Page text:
"I bet you expect me to play for you now!" Baker shouts, suddenly looking at me. "Persistent cunt!" Since the Cream reunion, Baker has performed in public only a few times, when he has picked up his sticks to play for the crowd after a polo match. The sport has been his all-consuming passion for years: Baker owns 39 polo ponies and regularly sponsors charity matches for orphan kids stricken with HIV.

Grabbing a set of sticks, Baker slams his body into the seat behind the drum kit. As he flails away, it's as if he's back at the Fillmore, pounding straight-8th grooves into the double bass drum, creating a rhythmic hypnosis from a dizzying array of rimshots, smashing cymbals and 16-note fills. A master of polyrhythms – multiple time signatures played simultaneously – Baker seems less like a broken-down former drug addict and more a force of nature.

"His playing was revolutionary – extrovert, primal and inventive," says Rush drummer Neil Peart. "He set the bar for what rock drumming could be. I certainly emulated Ginger's approaches to rhythm – his hard, flat, percussive sound was very innovative. Everyone who came after built on that foundation. Every rock drummer since has been influenced in some way by Ginger – even if they don't know it."

The solo finished, Baker gently places his sticks on the drums and threatens to cut my head off with a sword before storming back to his leather chair in the living room to spend the rest of the evening in silence.

"Ginger's just a grumpy old man!" Kudzai says. "He yells, but inside he's a good man." If so, he hides his endearing qualities well. As he passes his days in South Africa, racked with pain and pumped full of drugs, Baker seems intent on devoting his remaining energy to railing against the world. After the other pioneering drummers of his era, Bonham and Moon and Mitchell, have all passed away, Baker is alive and breathing, albeit in a three-pack-a-day way. He has survived, it seems, through a kind of sheer foulmouthed perversity, a manic brutality that pervades both his drumming and his life. "If a plane went down and there was one survivor, it would be Ginger," says his first wife, Elizabeth Ann Baker. "The devil takes care of his own."

Peter Edward Baker was born on August 19th, 1939, in a working-class neighborhood of London. The son of a bricklayer, Baker was four years old when his father was killed in World War II. As a kid, Baker had a single dream: to compete in the Tour de France. He rode his bike for mile after mile, pushing himself to prepare for the grueling marathon. "I was a good fucking cyclist because of my build – tall and thin," Baker recalls. But on a rainy day in 1956, as he raced across town, a taxi threw the 16-year-old, crushing his bicycle.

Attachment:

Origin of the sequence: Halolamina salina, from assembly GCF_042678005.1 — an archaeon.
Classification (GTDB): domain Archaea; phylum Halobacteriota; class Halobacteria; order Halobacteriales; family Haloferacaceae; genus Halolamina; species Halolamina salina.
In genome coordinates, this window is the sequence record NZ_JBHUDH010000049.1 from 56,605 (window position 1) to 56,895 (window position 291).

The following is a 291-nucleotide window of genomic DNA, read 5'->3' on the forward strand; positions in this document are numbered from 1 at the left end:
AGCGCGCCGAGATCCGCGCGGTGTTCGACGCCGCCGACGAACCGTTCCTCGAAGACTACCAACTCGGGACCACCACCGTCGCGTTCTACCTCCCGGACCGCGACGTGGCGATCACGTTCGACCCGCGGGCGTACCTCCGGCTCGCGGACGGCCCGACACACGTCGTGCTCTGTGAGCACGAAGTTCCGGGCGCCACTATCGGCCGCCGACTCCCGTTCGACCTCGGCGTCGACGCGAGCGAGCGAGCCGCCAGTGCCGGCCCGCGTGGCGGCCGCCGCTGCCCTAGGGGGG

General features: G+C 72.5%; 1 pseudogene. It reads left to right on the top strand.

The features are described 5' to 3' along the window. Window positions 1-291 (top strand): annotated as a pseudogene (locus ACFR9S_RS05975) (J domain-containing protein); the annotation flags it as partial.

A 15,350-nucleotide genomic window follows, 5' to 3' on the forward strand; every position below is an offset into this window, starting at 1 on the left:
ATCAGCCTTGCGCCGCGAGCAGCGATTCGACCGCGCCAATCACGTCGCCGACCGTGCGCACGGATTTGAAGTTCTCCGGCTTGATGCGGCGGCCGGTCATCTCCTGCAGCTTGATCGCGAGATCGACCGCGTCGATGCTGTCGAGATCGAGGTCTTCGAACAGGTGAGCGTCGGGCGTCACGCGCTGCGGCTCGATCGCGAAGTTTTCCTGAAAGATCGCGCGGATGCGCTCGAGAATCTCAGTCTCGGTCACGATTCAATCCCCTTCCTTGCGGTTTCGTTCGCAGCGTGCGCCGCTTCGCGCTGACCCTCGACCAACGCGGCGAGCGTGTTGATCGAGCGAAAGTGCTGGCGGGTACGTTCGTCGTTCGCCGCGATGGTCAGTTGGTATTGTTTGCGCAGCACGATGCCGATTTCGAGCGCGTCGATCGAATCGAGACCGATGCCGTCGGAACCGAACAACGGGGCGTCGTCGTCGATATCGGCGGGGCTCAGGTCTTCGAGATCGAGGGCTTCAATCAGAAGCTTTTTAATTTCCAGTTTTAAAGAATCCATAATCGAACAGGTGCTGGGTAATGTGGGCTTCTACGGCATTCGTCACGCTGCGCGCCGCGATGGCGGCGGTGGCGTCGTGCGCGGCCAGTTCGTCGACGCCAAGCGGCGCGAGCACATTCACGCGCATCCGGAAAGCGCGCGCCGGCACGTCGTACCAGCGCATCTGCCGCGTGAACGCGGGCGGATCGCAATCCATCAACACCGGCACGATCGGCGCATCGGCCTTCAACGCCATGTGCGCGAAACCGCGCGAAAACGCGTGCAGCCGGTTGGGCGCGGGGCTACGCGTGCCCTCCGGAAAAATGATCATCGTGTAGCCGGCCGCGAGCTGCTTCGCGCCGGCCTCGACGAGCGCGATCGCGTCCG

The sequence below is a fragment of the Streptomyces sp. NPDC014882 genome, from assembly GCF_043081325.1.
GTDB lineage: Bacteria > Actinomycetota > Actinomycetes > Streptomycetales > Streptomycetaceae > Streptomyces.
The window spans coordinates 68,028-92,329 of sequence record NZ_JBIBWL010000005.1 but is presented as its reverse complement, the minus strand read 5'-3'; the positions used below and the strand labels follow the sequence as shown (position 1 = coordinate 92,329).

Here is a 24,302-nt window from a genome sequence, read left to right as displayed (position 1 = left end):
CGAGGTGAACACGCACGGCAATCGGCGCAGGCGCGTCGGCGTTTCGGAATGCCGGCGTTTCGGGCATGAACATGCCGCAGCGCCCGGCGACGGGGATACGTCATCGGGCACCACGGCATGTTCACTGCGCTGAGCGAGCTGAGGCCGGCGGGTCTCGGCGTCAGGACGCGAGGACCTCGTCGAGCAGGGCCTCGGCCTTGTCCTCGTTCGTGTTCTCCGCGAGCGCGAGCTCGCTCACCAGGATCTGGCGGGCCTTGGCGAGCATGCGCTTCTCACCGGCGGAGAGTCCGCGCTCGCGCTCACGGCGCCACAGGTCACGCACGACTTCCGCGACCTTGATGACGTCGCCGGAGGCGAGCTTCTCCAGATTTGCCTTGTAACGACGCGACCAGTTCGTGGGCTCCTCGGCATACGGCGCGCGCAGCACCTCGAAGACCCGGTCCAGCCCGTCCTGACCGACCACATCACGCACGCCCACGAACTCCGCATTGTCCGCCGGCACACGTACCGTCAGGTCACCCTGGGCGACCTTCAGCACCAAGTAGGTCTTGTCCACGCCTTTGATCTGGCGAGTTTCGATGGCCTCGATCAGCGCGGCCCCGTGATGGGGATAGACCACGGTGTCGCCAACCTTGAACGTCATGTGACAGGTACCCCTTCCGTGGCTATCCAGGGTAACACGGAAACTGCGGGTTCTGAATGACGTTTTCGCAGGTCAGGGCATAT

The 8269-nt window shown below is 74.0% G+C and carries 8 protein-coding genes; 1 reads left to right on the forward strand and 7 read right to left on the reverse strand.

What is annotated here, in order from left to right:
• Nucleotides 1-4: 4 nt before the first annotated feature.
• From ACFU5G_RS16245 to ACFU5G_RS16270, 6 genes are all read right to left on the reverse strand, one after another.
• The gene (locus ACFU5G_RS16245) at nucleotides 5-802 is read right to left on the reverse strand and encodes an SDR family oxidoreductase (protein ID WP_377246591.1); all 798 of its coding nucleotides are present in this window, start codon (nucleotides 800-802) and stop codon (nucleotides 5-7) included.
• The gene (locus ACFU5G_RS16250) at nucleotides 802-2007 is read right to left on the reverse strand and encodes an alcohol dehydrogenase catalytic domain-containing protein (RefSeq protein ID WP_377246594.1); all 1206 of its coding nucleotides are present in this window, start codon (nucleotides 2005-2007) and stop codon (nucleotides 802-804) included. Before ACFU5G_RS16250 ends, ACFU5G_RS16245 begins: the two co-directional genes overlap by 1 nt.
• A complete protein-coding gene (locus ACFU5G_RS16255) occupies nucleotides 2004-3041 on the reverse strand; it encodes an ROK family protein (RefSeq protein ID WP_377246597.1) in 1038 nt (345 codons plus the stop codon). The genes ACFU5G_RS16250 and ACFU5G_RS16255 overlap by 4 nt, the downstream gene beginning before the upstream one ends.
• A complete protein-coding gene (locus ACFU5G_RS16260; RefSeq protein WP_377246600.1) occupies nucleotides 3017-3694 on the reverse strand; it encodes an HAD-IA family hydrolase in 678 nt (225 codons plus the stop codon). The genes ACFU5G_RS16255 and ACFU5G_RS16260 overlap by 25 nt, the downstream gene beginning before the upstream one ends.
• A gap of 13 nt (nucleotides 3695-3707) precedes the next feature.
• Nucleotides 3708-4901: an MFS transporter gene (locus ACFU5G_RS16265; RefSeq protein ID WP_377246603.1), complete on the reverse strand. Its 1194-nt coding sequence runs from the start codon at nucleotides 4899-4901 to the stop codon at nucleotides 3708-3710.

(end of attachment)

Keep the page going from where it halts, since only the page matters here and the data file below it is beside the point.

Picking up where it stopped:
Not long after, at a party, Baker's friends dared him to sit at the drums. He was a natural. "The high-hat, the bass drum, the cymbals – I don't know how, but I could do it all," he says. At that moment, Baker forgot all about a new bicycle – he wanted drums. He also discovered that he could outlast every other musician in the room. "Long-distance cycling conditioned me for playing the drums," Baker says today.

By age 17, he was earning 16 pounds a week performing in a traditional New Orleans jazz band. He spent hours poring over the science of the beat, learning how to write music and constructing his personalized drum kit. "Time moves differently with Ginger," says jazz guitarist Bill Frisell, who recorded with Baker in the Nineties. "You could find 100 drummers to play the same tune, and Ginger would find something different to do with it."

The still-teenage Baker became a fixture in the Soho jazz scene – then the center of European beatnik culture. He learned about African rhythms from his hero, the English jazz drummer Phil Seamen. "Ginger was the first drummer to understand the importance of world rhythms and turn them into something commercial," says Chip Stern, who produced one of Baker's later jazz albums. Seamen also introduced Baker to injecting heroin. "Ginger was a loner," says Cream songwriter Pete Brown. "It helped him escape. It also went with the perception of the tortured artist. He was following in the footsteps of Charlie Parker."